Patriot has released a new series of DDR4 32GB memory modules in its VIPER GAMING STEEL series, complementing the 32GB offerings of the Blackout series as well as for the first time offering such a capacity in a 32GB SODIMM format at speeds of up to DDR-3000.

The biggest addition to Patriot’s repertoire is the new 32GB SODIMM modules, allowing laptop and SFF PC users with corresponding memory slots to double up on the maximum configurable memory all whilst retaining high performance speeds. The small form-factor modules are available in their new 32GB size at DDR4-3000, -2666 and -2400 speeds with timings ranging from 18-20-20-43 at 1.25V for the higher frequency SKU to 15-15-15-35 at 1.2V for the lowest frequency part.

Pricing for the new SODIMM modules land at $145 for the DDR4-3000 modules and $140 for the -2666 and -2400 variants and are available now on Amazon and Newegg.

Although patriot already had 32GB modules available in its UDIMM Blackout series, it’s expanding that offering to the Steel series, which essentially includes the more stylish heat spreader.

The new 32GB modules are available as single modules or as a 2x32GB kit up to speeds of DDR-3600 and timings of 18-22-22-42 at 1.35V. The kit is now also available on Amazon and Newegg, and goes for $310.

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  • npz - Tuesday, June 9, 2020 - link

    My experience with Patriot's Viper DDR4 (exact same branding, series line and look) desktop dimms has been a mixed bag. They might be more stable on Intel, but on first gen Ryzen, with Viper DDR4 3000, same Hynix chips, on same mobo and cpu, one works at XMP/DOCP speeds, the other doesn't. I went through returning / buying to test and it's just been a crapshoot. I can lower the unstable dimm pairs to 2666 or 2800 to get them stable but then that defeats the purpose of buying the rated speeds. Reply
  • meacupla - Tuesday, June 9, 2020 - link

    That's why you should just stick to DDR4 2666 for Ryzen.

    Not only does the speed difference make almost no difference on Ryzen, you get to save money on speeds you can't achieve without using samsung DRAM.

    On Ryzen, there's only around a 1~2% or 3~5fps, difference between 2666 and 3000 anyways.

    Unless, of course, your Ryzen is a G-series.
  • Death666Angel - Wednesday, June 10, 2020 - link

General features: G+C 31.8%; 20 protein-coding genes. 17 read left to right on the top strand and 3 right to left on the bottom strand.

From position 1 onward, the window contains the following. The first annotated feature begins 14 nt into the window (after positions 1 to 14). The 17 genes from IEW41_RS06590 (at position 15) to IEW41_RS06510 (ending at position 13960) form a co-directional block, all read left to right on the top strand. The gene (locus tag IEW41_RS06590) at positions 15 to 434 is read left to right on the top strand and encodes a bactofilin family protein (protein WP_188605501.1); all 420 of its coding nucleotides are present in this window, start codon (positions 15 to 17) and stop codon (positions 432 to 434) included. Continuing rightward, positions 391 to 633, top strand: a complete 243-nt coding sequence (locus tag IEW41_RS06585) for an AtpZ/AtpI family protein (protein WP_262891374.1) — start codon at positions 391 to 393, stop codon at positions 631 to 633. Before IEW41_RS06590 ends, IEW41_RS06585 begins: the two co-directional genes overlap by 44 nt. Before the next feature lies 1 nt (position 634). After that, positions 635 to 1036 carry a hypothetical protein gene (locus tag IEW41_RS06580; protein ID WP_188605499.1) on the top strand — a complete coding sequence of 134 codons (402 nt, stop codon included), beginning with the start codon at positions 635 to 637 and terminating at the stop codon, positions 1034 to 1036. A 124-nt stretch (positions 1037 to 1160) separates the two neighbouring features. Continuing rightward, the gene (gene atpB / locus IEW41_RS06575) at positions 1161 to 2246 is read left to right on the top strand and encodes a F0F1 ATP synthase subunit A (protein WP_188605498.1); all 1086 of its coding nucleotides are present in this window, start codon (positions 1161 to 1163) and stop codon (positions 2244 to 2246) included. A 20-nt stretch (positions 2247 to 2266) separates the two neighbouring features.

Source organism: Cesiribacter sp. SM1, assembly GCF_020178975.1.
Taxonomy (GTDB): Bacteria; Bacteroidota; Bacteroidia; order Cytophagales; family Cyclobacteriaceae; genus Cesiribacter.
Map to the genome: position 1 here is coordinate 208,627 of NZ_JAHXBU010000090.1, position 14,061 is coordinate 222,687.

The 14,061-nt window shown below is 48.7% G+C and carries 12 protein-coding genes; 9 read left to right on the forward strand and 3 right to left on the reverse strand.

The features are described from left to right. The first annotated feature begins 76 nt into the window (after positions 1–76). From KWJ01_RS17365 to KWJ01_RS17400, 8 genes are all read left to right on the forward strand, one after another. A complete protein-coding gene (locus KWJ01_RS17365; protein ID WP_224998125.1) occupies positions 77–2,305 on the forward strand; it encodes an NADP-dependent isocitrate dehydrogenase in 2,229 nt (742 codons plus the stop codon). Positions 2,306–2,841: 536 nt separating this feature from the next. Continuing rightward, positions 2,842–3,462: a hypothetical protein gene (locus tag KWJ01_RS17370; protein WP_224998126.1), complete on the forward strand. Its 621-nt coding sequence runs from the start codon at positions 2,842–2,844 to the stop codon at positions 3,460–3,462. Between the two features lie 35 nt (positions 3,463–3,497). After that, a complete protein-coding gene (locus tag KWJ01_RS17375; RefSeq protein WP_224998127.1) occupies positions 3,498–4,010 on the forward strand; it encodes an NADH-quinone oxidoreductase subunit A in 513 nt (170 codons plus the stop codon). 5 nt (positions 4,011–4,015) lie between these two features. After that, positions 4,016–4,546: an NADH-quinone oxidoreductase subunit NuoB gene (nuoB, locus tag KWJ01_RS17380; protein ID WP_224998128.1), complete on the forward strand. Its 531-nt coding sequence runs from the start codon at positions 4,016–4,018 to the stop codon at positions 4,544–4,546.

That's quite the generalization. For one thing, Ryzen isn't Ryzen. Zen 2 handles much differently than Zen 1, but both are still Ryzen. And at least in Germany, 3200 kits are the base line in terms of cost, 2666 is not cheaper usually. Reply
  • bananaforscale - Wednesday, June 10, 2020 - link

    So you're comparing 2666 to 3000, NOT the 3200 that's basically baseline for most Ryzen builds? Also, old Ryzen was *very* sensitive to memory speed. Zen 2 less so but differences are still more than 1-2% unless the load is either GPU intensive or can fit mostly in the cache.

    You definitely do not need Samsung for 3200, and Zen 2 effectively caps at 3866 RAM speed due to Infinity Fabric. That's a hell of a long way from 2666.

    How about you just shut up and don't reveal how little you know?
  • praktik - Wednesday, June 10, 2020 - link

    this is such a great community. Everyone so nice and sharing their knowledge all the time! Reply
  • brantron - Wednesday, June 10, 2020 - link

    I have a 2200G that really does not like going over its supported DDR4 2933, even with a 3600 kit tuned down. Sometimes it's just the CPU. Reply
  • Dug - Wednesday, June 10, 2020 - link

    1st gen Ryzen? On XMP? On what motherboard?
    You realize this is a complete crapshoot for your situation and not necessarily a memory issue.
    XMP is not the most reliable technology, and even memory rated correctly on vendor qol list had problems without manually putting in correct timings.
    Point is, your knock on Patriot, really isn't a Patriot issue.
  • Samus - Wednesday, June 10, 2020 - link

    Jesus, 64GB RAM in a mainstream laptop for $300. Reply
  • PeachNCream - Wednesday, June 10, 2020 - link

    I suppose that yes, it could be a religious experience for someone to obtain 64GB of RAM for a laptop. Reply
  • abufrejoval - Wednesday, June 10, 2020 - link

    It was an ADATA 32GB DDR4-3200 SO-DIMM for me, at €130 I just couldn't resist giving it a try.

    Got it yesterday and put it into one of my Atom J5005 based slient µ-servers first, which are currently running with 32GB (official maximum is 8GB).

    Unfortunately that refused to boot.

    Put it into a Skylake based Gigabyte P35X v6 notebook next (with GTX 1070 used for GPU compute) and that jumped from 32GB to 48GB no problem.

    I'll get another stick over the week-end and enjoy 64GB of RAM in a very slim (but terribly noisy under load) notebook, that could also expand to 20TB of solid state storage (2x 2.5" and 2x NVMe). With 1TB on µSD these days we know that density is not the issue when it comes to capacity.

    I wish they'd do ECC variants at 13% extra cost and similar speeds: At these capacities I start to worry about bit flips on stuff that runs 24x7.

    That notebook proves that you can put a quite usable amount of server compute power into a rather compact form factor and with a shoebox sized Mini-ITX chassis have it operate very quietly.

    NVMe or even 2.5" SSD storage provides storage speeds and capacities that used to require two racks of disks not long ago and with these DRAM densities and core counts exploding... the portable virtual data center becomes very real.

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